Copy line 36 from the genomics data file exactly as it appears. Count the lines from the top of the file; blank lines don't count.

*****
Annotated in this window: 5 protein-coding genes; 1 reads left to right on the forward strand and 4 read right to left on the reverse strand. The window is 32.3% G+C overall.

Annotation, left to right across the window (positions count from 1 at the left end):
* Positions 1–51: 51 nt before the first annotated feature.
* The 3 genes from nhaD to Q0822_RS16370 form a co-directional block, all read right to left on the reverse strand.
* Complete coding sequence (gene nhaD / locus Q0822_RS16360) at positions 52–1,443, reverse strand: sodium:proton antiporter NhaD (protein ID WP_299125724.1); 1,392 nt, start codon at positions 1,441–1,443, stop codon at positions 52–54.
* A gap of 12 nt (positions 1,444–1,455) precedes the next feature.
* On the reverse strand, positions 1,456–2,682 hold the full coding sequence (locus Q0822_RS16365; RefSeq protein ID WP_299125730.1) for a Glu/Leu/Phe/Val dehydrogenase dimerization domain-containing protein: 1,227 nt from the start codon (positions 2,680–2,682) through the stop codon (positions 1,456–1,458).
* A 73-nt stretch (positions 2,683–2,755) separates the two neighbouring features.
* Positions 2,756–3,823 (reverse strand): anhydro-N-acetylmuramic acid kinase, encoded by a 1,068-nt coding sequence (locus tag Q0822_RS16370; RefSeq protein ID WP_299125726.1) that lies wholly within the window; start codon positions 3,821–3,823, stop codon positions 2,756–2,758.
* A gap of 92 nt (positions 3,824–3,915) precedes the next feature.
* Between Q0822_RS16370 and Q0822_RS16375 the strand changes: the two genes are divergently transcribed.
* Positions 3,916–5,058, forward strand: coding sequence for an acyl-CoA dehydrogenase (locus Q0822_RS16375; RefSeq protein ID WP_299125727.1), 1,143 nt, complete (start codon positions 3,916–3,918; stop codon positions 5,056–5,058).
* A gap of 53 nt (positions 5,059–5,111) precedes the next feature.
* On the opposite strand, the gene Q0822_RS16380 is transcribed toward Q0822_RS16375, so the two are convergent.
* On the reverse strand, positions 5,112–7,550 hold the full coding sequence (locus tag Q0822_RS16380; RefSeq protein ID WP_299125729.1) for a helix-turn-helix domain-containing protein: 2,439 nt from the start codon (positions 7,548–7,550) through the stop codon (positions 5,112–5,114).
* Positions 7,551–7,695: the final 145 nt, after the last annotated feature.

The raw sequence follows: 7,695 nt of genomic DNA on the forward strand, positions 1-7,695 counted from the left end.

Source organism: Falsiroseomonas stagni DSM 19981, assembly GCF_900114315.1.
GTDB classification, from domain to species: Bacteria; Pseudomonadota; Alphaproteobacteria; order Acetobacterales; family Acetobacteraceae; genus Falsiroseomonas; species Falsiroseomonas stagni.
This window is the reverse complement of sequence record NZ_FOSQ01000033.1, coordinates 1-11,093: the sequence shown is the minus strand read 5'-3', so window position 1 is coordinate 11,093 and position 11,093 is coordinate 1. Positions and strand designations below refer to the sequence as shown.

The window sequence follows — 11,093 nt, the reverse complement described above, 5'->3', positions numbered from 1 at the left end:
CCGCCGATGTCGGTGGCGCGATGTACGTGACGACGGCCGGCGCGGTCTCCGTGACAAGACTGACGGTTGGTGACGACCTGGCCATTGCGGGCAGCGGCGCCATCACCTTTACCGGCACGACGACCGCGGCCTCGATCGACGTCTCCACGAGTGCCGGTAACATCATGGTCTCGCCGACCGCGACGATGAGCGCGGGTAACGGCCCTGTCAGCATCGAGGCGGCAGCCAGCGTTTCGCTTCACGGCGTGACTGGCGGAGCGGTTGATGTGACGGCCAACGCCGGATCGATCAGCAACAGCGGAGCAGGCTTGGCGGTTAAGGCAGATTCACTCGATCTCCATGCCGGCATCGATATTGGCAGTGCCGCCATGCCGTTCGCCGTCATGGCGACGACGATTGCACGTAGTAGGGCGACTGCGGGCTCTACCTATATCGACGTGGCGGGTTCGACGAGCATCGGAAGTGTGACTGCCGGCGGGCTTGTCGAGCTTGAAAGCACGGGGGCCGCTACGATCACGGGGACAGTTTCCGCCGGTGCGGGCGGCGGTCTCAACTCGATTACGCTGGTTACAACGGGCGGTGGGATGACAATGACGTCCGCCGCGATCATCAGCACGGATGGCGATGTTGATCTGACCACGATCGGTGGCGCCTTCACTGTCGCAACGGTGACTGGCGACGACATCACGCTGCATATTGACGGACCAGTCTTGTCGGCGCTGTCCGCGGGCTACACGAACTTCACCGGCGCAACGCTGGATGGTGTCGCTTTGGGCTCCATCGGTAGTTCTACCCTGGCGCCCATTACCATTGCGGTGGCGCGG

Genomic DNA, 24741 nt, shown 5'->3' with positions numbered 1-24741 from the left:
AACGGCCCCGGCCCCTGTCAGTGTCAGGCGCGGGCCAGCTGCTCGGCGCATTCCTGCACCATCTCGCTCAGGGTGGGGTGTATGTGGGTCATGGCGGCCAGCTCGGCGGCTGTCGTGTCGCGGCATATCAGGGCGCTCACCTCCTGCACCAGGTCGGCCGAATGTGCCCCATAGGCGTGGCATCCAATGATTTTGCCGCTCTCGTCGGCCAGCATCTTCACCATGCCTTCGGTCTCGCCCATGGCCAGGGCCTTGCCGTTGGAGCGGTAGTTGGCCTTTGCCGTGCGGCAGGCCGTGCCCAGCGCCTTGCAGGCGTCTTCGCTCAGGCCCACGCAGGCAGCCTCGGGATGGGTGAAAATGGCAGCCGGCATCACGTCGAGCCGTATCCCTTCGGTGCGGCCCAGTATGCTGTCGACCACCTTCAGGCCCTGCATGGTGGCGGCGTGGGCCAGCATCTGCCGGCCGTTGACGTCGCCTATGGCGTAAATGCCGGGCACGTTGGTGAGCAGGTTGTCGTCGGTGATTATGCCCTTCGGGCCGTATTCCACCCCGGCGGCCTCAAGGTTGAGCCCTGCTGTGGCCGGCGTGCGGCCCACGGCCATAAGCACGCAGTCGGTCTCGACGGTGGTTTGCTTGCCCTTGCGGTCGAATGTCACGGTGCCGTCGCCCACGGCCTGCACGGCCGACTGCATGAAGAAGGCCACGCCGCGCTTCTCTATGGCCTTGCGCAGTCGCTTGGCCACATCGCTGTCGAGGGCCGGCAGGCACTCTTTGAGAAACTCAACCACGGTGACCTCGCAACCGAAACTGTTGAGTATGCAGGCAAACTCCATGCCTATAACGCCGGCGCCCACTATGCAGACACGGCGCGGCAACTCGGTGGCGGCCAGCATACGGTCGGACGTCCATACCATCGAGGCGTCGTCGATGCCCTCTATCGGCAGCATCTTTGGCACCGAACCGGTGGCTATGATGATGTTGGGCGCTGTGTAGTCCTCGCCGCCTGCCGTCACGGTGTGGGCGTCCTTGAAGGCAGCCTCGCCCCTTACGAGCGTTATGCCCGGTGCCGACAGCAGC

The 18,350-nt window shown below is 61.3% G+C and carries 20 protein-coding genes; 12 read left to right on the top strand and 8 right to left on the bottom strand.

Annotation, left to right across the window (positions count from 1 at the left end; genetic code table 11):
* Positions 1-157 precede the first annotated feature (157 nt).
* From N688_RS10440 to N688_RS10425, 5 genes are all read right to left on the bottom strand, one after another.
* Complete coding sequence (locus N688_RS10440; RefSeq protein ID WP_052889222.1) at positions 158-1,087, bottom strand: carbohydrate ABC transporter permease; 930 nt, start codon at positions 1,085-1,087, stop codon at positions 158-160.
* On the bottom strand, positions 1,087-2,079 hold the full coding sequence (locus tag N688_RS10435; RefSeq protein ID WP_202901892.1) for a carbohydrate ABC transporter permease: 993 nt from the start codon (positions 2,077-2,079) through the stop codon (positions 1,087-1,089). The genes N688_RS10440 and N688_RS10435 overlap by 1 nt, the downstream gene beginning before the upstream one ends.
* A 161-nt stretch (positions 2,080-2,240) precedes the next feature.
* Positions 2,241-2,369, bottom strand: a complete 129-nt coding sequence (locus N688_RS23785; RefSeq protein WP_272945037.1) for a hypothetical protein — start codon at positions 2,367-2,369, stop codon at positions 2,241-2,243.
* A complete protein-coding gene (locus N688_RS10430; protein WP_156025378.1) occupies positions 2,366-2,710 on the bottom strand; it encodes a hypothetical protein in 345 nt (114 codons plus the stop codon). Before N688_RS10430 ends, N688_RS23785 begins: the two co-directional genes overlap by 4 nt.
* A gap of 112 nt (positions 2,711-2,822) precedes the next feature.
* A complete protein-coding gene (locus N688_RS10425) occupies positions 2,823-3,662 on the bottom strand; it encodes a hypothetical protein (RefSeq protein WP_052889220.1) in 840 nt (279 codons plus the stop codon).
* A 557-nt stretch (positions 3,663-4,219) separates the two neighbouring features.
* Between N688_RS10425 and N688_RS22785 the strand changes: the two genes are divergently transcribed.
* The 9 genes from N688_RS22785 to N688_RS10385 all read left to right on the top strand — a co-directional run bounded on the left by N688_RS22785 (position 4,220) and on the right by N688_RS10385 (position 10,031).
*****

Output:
* A 557-nt stretch (positions 3,663-4,219) separates the two neighbouring features.